After about five years of taking Nexium, I had the same cardiovascular problem as Beba did. Out of nowhere, I developed a very erratic pulse and was put on a heart monitor for two days. The result: more than 17,000 irregular ventricular beats, or about 8500 of them each day! It was quite scary.

Eventually, one cardiologist told me that he felt I had a serious deficiency of magnesium (caused by the Nexium), and he helped me taper off. As I did so, he said to take some antacids from my local drug store. He said to be sure they had both calcium and magnesium, since magnesium is important for muscles, and the heart is a muscle. He also said that just taking extra magnesium wouldn’t help. I needed to get off the Nexium.

After about a month of taking Nexium less often and the antacid more and more, the heart arrhythmia disappeared! For the last four years, I’ve been Nexium free. I eat more carefully (no trigger foods) and can get by with maybe one antacid tablet a day (used to need more than that if I ate a little chocolate, tomato, mint, or other trigger foods,). I also had the head of my bed raised 4 inches, and have no problems with heartburn at night. Doing so much better.

Oh, and my cardiologist also said not to use antacids with aluminum (like Gaviscon), just magnesium and calcium. As for baking soda in water, it works, but there is so much sodium in baking soda that you shouldn’t use it very often. That much sodium isn’t good either. Hope this helps someone.

The organic apple cider vinegar worked wonders for me. I used to get horrible heartburn that would not subside with large doses of OTC heartburn medication and even the stronger prescription stuff was fairly ineffective.

I was on Prilosec for 2 yrs for stomach pain. But had NO reflux (heartburn) . Tried to get off Prilosec but could not without severe pain. Requested further examination from my doctor. Sonogram & further exams could not find the cause. Finally had an endoscopy. This showed that a valve in my stomach was clogged. Clog was removed
& from that moment on NEVER have had any pain & can digest anything.
Makes me wonder how many other people out there have been misdiagnosed.

I was put on Prevacid, twice a day, back in January 2008, when I had three stomach ulcers and ulcerative colitis. I believe it developed from long-term use of INDOMETHACIN SUSTAINED-RELEASE CAPSULE, which I was given by my Rheumatologist. Unfortunately, it was the only thing that had helped me with the severe Arthritis. I was also given Cytotec to “protect my stomach”. I was hospitalized after I blacked out while driving home from the doctor. I did have diarrhea, and that was the reason I went to the doctor, as well as fatigue. This was on a Friday, and while being very tired, I managed until Sunday. My daughter called me, which I didn’t remember. Then she and her husband showed up at my door. She said I didn’t make sense when we talked on the phone. They helped me to her van, and she took me to the hospital. I remember seeing the Emergency Room sign, but that is about all. I had trouble remembering where I was. Was in the hospital for several days and lots of tests, IV’s, etc. My son convinced me that I needed to move to Portland, OR to be closer to medical care. Where I lived in Montana was 45 miles to a small town and small hospital. It was a difficult choice, as my grand kids were there in Montana, but my daughter had her hands full with her family and home schooling.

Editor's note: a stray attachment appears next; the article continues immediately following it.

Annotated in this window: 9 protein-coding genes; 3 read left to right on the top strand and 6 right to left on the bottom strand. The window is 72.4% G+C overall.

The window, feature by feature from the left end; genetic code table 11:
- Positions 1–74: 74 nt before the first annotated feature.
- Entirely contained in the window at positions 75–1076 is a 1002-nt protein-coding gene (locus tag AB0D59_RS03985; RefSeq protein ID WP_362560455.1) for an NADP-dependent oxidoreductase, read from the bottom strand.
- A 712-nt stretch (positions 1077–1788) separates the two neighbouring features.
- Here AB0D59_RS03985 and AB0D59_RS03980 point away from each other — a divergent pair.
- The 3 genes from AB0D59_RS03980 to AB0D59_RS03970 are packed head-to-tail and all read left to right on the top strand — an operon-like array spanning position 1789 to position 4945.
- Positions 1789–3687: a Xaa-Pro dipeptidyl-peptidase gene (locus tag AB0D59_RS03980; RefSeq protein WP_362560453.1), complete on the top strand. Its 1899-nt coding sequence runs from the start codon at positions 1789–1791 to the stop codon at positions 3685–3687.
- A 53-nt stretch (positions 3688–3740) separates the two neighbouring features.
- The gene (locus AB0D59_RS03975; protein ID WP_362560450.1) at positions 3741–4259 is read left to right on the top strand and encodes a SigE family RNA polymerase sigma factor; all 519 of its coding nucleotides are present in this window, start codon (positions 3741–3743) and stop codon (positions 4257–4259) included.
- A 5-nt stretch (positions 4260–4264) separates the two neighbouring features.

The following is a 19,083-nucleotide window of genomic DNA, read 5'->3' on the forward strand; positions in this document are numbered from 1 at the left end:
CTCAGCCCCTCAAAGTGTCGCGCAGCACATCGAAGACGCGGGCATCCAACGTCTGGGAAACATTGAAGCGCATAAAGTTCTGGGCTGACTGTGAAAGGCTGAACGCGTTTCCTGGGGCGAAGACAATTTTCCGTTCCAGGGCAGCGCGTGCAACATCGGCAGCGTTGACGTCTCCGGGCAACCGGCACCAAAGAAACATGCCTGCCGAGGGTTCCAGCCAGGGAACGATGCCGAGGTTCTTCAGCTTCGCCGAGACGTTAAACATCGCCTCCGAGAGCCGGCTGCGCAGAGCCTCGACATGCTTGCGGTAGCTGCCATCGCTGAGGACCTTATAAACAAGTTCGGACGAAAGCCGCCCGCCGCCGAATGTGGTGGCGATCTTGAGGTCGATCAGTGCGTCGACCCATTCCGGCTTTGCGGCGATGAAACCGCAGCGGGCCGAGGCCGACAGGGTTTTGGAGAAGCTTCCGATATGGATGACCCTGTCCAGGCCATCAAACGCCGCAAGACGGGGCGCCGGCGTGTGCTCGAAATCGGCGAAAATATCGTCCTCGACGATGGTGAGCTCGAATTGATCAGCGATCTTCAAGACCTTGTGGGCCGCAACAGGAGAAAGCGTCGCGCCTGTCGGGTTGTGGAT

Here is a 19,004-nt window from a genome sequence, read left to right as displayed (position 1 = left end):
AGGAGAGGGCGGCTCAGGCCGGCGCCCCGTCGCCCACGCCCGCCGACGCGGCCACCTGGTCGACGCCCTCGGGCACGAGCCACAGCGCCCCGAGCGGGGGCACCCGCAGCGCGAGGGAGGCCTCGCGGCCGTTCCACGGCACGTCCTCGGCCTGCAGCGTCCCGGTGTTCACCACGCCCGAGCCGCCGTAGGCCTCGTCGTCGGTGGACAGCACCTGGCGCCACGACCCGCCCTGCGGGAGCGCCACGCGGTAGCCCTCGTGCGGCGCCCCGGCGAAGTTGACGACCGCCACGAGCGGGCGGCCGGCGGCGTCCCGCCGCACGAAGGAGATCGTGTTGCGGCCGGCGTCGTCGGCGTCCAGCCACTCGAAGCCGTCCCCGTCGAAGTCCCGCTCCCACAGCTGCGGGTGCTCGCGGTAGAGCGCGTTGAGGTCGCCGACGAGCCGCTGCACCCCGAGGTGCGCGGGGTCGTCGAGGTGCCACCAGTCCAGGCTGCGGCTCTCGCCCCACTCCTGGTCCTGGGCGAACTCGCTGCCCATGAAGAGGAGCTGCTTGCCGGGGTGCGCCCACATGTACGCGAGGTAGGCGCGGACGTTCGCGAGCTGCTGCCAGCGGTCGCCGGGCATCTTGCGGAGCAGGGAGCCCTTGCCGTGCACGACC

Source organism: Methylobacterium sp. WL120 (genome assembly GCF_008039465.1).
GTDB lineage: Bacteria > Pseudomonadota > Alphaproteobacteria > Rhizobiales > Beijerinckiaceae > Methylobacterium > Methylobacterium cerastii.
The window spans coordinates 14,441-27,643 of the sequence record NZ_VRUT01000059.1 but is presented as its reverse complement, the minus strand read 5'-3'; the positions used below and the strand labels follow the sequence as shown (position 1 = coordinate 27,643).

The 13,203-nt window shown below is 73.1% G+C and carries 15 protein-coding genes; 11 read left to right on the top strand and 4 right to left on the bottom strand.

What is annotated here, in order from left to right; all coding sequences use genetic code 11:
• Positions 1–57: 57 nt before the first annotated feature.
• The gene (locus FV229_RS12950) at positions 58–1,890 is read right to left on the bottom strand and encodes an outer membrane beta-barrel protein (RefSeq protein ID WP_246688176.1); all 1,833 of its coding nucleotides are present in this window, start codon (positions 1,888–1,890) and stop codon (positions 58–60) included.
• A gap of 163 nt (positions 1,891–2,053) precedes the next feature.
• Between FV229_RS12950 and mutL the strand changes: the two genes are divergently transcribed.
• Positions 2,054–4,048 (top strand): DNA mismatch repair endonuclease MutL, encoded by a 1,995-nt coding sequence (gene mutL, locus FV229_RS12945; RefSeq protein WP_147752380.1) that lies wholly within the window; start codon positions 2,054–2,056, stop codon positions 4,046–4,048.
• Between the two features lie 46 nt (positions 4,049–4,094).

My doctor here kept me on the same dosage of PPI’s until recently. I read some of the articles about them, and I asked him to take me off of them. He finally agreed to dropping one but because I am taking Celebrex, he was afraid I would develop another ulcer. Certainly I don’t want that, but am afraid to continue after reading all the problems it causes, some of which I have experienced: low/ normal B12 and Iron. I still have fatigue, but that may be from other medical problems. I will need to research other ways for treating the GERD and possible ulcers. Any help would be appreciated.

I had terrible abdominal cramps in the middle of the night ongoing for months. The pain was down in the groin or lower side..like appendicitis. I still have my appendix. Pepto bismol and antacids did nothing to help. Then I started having blood in my stool. I was losing sleep every night, getting up and sitting on the toilet and heaving. I took hot baths and lots of Tylenol PM to try to get back to sleep. I was scared of having cancer, and got referred to a GI. I altered my died and was down to eating bland foods but still got pains at night. GI told me to elevate my bed, but I didn’t have GERD and that didn’t help. I got upper GI test, and then later a colonoscopy. All that was found was “gastritis” and hemhorroids. Well, no kidding. Then my doctor had me take Omeprazole. This drug worked for me. He told me I would have to take it the rest of my life. Also, I could eat anything I wanted. I have been on it perhaps 6 years now. I swear when I started taking it (over the counter) the instructions for patients said to take it for 2 weeks on, 2 weeks off, which is what I did. Now I take it every day, because if I forget I get pains in a couple of days. So I don’t know what to make of this research. I can’t imagine not taking this medication because I will start having severe abdominal pain.

After being diagnosed with GERD I was advised to take Prilosec for three months. This brought GERD under control. However, I was told about the problems with long term use of Prilosec (and other PPIs) and advised to minimize their use by substituting an antacid such as Zantac. I experimented and found that after taking Prilosec one day and following that with daily use of Zantac 150 (twice daily) that I could go without Prilosec for 10 days before having acid problems. As a result, I started using Prilosec once per week and Zantac the other days. It has now been many years, and except for an occasional flare-up that is easily handled by over-the counter antacid tablets, I have not had a problem.